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On the Danube and the Rhine


On the Danube and the Rhine

Susan Kime


AmaWaterways’ AmaStella river cruise ship on the Rhine. AmaWaterways


For years, the thought of European river cruising seemed like a summer activity, walking cobblestone streets under an azure sky, exploring historic ruins, vineyards, and going on truffle hunts. But now the winter cruise has become as popular as the summer cruise, due to one thing: the wish of many travellers to experience the sparkle, and the sensuality in terms of taste and scent, of the traditional European Christmas markets. 

The Viking Odin on the Danube. Viking River

The cruise captain toasts travellers on the Christmas Markets Cruise.

In many European towns and cities, the markets present colourful, lively events: the staging of Medieval period dance and music, the cooking of old family recipes made daily: exotic wursts, strudels, and Lebküchen (Bavarian gingerbread). Also, during the year, hand-hewn toys, hand-knit scarves and gloves are made in summer to be sold in winter at the Christmas markets. 

In many towns and cities, preparation and planning for this event take all year, but come together during Advent, the four weeks before Christmas. 

The river cruise companies, especially Viking River and AmaWaterways, take curious visitors into the heart of these markets — travelling on the Danube and the Rhine — all to enjoy the anticipation of the coming of Christmas through the European Christmas market experience.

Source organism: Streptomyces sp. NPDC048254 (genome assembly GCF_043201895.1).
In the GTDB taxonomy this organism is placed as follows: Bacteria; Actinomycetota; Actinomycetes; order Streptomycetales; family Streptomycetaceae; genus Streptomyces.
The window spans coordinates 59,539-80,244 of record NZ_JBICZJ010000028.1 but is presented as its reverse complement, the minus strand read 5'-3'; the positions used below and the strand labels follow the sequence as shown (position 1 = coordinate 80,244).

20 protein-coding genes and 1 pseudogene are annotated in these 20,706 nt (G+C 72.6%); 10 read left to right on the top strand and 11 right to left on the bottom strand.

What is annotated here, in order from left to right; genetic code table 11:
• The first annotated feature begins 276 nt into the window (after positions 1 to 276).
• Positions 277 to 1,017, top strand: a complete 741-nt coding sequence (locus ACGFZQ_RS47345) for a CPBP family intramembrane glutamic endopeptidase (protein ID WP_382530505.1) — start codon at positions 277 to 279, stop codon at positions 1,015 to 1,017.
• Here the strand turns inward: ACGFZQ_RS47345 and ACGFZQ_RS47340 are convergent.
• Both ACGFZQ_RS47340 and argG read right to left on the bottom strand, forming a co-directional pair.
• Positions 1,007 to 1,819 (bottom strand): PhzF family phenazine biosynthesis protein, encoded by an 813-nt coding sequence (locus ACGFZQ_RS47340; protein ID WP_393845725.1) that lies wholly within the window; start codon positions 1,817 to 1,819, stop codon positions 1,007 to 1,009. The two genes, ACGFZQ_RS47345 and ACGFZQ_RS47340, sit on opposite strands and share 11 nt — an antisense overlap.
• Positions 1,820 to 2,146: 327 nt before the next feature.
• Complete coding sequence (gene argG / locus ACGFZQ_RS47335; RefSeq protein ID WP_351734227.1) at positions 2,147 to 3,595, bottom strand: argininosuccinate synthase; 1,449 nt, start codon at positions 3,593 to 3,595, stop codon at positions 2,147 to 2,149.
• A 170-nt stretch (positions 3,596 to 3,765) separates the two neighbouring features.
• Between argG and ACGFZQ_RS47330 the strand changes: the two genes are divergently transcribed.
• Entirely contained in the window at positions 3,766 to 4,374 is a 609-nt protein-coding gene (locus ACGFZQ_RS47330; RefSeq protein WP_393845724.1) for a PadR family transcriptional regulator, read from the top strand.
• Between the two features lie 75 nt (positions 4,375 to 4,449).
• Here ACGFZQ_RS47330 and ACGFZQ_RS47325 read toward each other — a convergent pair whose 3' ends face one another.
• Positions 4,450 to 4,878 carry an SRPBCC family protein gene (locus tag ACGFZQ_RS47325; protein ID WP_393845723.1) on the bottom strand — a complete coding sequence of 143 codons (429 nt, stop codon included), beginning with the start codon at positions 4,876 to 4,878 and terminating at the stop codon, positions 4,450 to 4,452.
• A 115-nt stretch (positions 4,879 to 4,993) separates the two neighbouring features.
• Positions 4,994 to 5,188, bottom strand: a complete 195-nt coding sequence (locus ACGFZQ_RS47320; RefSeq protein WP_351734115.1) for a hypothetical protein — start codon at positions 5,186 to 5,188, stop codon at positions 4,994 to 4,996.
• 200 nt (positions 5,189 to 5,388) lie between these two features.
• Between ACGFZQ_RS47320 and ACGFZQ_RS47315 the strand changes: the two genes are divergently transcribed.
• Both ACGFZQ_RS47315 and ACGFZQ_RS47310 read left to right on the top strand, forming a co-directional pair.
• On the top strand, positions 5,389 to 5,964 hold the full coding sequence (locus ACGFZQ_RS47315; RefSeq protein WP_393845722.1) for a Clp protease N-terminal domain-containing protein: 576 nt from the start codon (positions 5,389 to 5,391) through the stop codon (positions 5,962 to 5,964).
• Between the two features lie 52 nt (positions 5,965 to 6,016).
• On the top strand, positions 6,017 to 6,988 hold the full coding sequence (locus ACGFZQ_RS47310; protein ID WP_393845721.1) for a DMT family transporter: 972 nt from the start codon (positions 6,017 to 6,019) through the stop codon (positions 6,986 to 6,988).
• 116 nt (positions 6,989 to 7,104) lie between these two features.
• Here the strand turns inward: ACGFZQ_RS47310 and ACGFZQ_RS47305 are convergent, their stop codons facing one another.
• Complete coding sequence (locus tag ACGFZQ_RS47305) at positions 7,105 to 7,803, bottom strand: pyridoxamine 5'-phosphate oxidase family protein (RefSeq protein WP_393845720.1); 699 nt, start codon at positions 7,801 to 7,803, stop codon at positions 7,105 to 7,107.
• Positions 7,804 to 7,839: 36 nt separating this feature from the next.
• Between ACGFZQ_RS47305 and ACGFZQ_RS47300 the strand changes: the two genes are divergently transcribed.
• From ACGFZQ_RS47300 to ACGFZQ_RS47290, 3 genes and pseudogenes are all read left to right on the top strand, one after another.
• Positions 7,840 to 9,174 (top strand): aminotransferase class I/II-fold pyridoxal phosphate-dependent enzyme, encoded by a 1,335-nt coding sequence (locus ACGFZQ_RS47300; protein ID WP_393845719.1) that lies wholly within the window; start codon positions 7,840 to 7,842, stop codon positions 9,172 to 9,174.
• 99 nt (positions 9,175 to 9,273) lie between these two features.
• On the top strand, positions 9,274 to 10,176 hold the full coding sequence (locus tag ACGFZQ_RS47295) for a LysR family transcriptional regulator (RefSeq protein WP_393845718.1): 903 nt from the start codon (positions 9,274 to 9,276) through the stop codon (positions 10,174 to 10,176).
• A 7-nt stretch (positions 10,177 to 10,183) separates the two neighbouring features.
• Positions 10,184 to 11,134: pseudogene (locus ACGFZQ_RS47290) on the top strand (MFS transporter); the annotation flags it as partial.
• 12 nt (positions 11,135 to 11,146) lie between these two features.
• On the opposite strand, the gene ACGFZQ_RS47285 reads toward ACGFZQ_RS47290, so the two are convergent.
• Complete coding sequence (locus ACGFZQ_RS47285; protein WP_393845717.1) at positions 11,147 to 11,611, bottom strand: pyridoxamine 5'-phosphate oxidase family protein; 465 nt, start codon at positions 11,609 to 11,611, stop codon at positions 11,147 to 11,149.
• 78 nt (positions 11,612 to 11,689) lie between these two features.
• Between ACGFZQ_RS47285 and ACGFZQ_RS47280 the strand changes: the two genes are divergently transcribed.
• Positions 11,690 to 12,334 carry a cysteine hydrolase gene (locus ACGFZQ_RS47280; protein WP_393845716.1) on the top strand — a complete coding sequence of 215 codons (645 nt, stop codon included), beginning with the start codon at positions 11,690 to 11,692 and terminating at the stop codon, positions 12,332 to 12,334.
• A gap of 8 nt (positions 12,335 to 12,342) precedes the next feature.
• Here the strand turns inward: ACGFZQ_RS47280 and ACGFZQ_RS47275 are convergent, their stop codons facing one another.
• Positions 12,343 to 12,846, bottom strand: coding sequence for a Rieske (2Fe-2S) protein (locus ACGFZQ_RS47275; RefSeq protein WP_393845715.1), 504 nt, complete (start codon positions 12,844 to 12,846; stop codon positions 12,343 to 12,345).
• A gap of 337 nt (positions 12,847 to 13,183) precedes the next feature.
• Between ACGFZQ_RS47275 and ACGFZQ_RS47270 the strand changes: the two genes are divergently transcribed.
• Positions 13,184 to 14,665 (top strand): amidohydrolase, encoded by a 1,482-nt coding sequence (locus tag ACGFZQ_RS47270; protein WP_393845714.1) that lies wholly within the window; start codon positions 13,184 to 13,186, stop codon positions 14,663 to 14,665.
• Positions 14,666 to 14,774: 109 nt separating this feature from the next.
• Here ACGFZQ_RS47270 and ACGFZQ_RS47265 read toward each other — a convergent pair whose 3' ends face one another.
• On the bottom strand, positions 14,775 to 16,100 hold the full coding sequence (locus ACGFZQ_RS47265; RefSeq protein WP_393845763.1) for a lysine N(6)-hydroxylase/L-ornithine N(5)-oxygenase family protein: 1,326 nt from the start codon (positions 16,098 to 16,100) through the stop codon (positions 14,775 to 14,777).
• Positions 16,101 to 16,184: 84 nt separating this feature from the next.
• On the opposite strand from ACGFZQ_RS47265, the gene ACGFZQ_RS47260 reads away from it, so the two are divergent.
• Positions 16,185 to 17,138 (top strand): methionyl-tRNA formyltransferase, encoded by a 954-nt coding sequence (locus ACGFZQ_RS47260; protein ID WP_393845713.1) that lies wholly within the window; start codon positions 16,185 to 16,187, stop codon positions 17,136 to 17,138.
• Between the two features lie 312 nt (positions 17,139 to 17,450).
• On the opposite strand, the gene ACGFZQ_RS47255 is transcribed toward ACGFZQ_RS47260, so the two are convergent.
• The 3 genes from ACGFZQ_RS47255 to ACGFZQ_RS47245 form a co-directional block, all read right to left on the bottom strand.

St. Stephen’s Church in Passau, with lighted vendor stalls and Christmas trees. Curioso/Shutterstock; T

Coloured lights at the Christmas markets at the Rathausplatz in Vienna. Calin Stan/

Products from the Viennese Christmas market: Vertical herb and floral garlands;  Curioso/Shutterstock; 

Viennese ice cream; TalyaPhoto/Shutterstock; 

Vendor stall outside the Schönbrunn Castle, Vienna.

The history of the European Christmas Market, also known as Christkindlmarkt, Marché de Noël, and Weihnachtsmarkt, originated in Germany, Austria, South Tyrol, Northern Italy and many French regions. The Vienna December market was a forerunner of the Christmas market and dates back to 1294. This event began as a one-day 11th-century experience, in order, it’s thought, to ameliorate the angst of a dark winter and for townspeople to buy Christmas decorations and food, allowing them to prepare for the oncoming season. However, the popularity of this event expanded from one day in the 11th century into four weeks in the 21st. 

On the Danube, our vessel stopped in Passau, Germany, a small university town with a lively Christmas market that has existed for over 400 years. Passau, historically, is the first town to have made and sold gingerbread, and now that product is everywhere, as is its scent. 

Passau’s Christmas market is on Cathedral Square in front of St. Stephen’s Cathedral, dating back to 1688. As we ate Lebküchen and sipped Glüwein (mulled wine), we heard an organ concert playing Stille Nacht (Silent Night). It was played on what is said to be the largest church organ in Europe. The music filled the air as snow began to fall. It was a simple experience, yet this sense of gentle history was as ubiquitous as the scent of gingerbread.